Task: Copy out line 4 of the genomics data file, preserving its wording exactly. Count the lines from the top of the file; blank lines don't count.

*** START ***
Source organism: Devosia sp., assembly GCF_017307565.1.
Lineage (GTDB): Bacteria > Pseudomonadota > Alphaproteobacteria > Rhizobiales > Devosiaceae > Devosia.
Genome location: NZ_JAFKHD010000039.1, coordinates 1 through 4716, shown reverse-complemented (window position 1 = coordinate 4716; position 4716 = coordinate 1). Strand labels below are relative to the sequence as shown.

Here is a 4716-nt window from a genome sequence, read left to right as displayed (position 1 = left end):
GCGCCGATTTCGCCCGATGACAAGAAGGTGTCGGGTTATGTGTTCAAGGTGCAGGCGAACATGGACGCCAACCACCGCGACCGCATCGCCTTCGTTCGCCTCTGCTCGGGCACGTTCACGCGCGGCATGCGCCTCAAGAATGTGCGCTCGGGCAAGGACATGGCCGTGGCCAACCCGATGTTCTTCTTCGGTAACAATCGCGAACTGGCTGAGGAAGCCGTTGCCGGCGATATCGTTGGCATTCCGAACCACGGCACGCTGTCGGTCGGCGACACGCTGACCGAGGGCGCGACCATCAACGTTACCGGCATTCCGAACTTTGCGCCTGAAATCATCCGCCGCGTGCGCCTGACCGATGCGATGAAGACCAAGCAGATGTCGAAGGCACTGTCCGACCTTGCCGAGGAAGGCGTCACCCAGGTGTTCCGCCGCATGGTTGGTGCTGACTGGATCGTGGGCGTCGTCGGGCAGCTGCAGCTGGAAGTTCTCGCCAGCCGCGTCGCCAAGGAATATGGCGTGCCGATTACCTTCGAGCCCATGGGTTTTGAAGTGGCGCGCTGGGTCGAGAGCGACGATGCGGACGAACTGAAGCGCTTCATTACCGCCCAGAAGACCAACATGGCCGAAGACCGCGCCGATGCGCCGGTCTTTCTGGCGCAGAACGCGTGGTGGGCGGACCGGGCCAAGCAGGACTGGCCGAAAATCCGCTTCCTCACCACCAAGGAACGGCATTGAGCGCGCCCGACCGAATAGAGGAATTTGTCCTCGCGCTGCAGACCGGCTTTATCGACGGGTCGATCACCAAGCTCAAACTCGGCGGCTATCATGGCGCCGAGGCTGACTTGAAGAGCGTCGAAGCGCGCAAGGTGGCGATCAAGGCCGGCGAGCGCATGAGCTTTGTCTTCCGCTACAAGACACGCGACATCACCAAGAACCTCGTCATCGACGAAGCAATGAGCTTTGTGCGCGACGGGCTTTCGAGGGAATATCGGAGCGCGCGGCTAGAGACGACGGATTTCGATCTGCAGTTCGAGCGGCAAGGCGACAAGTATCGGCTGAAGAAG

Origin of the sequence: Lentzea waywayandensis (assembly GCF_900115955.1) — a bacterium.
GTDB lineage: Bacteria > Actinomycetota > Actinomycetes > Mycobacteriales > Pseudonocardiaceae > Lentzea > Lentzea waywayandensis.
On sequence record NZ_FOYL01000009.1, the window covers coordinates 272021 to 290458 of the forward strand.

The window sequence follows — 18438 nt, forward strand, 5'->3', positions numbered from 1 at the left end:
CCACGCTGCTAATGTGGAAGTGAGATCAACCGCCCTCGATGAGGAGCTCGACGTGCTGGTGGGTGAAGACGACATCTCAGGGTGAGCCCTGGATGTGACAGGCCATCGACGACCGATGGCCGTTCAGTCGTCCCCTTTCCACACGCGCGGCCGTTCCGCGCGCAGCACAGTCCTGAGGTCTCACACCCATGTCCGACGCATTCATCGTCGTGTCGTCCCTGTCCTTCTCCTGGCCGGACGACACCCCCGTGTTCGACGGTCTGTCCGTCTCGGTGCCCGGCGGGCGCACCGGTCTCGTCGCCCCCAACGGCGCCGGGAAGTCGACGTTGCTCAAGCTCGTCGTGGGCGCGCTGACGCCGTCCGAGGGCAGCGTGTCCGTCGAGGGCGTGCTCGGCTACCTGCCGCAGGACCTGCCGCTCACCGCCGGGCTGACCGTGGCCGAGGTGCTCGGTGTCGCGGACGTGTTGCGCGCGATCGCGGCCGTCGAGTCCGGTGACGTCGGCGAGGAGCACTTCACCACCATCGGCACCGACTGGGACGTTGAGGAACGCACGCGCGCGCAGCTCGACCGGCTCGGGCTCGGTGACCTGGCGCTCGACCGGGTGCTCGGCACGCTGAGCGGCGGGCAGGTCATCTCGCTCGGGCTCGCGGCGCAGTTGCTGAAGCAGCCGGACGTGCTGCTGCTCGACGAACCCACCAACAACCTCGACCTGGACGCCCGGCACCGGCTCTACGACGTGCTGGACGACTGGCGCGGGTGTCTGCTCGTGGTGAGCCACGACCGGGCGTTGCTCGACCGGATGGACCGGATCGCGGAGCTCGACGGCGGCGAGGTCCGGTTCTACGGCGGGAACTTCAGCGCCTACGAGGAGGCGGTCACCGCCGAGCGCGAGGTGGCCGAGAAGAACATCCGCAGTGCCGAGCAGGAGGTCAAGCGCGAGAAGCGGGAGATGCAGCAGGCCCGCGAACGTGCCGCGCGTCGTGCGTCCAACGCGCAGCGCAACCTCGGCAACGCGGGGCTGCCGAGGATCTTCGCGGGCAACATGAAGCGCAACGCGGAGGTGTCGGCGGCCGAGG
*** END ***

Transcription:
Here is a 4716-nt window from a genome sequence, read left to right as displayed (position 1 = left end):